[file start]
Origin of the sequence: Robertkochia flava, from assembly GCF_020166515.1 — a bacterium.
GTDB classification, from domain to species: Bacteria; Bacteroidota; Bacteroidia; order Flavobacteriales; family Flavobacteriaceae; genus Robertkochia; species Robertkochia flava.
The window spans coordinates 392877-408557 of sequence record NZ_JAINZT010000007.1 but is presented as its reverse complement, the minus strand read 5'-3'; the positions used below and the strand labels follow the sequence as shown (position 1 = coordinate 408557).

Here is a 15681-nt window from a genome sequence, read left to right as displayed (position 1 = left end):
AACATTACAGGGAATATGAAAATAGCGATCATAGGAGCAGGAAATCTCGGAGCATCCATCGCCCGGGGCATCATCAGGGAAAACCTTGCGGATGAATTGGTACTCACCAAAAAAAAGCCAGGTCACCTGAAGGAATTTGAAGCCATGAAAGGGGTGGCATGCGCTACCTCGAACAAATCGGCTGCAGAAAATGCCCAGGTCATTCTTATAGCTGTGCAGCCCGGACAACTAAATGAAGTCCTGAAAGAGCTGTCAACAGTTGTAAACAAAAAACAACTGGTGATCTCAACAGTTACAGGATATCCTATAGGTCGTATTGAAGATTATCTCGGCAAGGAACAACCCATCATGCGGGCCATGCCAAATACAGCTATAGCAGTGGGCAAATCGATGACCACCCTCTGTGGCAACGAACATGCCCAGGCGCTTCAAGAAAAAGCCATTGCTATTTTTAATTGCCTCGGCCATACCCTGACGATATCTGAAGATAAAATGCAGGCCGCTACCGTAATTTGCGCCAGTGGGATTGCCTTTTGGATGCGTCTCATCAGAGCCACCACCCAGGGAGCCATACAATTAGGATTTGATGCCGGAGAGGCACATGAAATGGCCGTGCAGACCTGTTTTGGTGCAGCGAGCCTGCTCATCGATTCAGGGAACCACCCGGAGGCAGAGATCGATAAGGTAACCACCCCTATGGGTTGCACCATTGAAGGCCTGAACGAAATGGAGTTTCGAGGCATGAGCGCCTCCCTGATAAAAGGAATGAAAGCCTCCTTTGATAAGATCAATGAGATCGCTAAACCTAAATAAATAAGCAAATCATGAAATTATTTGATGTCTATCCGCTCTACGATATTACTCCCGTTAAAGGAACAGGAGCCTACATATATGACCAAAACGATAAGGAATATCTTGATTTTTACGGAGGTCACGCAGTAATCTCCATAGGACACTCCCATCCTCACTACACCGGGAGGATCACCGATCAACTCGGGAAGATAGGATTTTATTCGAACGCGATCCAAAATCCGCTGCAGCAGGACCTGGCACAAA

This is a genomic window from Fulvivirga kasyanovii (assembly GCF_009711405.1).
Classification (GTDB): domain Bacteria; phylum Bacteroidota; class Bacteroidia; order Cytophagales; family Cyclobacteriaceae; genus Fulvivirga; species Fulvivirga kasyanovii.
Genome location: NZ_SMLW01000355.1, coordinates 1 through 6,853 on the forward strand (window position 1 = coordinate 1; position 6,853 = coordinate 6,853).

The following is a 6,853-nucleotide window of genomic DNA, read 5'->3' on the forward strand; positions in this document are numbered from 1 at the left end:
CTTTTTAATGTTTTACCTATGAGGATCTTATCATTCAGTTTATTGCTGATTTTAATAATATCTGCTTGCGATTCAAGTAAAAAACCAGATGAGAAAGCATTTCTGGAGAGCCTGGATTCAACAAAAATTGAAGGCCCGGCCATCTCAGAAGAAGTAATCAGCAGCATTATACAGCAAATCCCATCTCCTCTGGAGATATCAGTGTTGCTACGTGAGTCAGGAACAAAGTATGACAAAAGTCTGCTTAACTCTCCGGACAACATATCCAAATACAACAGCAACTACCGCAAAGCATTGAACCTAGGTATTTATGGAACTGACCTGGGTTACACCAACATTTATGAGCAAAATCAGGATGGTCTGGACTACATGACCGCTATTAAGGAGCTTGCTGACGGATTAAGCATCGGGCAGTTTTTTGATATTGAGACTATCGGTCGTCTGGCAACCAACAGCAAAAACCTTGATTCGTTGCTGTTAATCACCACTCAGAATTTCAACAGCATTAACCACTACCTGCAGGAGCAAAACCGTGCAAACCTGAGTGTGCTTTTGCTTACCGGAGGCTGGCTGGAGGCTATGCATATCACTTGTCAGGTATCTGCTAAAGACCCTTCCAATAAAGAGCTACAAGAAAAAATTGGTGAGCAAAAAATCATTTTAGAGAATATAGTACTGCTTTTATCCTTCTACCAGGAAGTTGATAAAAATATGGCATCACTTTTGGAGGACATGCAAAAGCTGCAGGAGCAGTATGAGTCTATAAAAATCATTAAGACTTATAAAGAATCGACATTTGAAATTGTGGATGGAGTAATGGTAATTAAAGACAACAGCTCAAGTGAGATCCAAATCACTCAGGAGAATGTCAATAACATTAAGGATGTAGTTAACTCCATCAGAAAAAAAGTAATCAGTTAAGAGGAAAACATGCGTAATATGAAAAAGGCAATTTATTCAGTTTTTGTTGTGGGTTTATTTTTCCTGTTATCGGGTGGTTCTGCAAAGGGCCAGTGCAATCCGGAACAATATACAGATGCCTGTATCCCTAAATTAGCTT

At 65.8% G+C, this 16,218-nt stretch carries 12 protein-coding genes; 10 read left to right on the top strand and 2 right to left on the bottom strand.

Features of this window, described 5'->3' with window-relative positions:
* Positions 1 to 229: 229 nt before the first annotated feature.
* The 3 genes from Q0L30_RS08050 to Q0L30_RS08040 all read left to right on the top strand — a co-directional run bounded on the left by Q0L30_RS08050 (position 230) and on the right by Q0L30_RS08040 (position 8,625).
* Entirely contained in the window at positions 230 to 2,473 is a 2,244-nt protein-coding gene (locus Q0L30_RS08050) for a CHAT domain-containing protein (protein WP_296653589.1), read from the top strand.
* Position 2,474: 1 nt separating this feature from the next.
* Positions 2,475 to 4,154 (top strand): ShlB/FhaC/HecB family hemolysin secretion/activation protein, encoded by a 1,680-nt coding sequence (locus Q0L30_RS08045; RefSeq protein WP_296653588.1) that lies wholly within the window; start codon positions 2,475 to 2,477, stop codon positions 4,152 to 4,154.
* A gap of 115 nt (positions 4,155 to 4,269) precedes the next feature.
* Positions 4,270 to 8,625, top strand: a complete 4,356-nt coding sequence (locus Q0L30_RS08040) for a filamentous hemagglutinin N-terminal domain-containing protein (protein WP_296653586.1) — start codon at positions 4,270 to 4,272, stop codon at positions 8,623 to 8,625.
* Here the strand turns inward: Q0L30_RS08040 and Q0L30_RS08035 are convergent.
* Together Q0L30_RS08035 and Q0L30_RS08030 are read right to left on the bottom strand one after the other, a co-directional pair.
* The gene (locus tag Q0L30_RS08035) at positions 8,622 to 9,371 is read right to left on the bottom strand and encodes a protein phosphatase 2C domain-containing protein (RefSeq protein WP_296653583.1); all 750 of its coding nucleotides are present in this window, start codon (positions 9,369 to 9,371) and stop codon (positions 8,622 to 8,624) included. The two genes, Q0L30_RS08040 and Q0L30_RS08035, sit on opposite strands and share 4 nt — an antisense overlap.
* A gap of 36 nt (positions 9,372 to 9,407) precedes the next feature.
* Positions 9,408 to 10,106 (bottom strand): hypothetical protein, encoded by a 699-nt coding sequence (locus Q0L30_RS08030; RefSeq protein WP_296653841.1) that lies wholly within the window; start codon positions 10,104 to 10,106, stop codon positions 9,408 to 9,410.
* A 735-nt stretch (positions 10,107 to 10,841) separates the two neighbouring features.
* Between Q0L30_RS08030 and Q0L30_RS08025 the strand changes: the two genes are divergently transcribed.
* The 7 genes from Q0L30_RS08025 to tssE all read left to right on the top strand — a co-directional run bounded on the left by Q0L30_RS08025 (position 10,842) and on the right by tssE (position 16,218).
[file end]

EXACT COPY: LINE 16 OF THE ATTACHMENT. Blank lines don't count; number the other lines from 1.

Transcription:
* Position 2,474: 1 nt separating this feature from the next.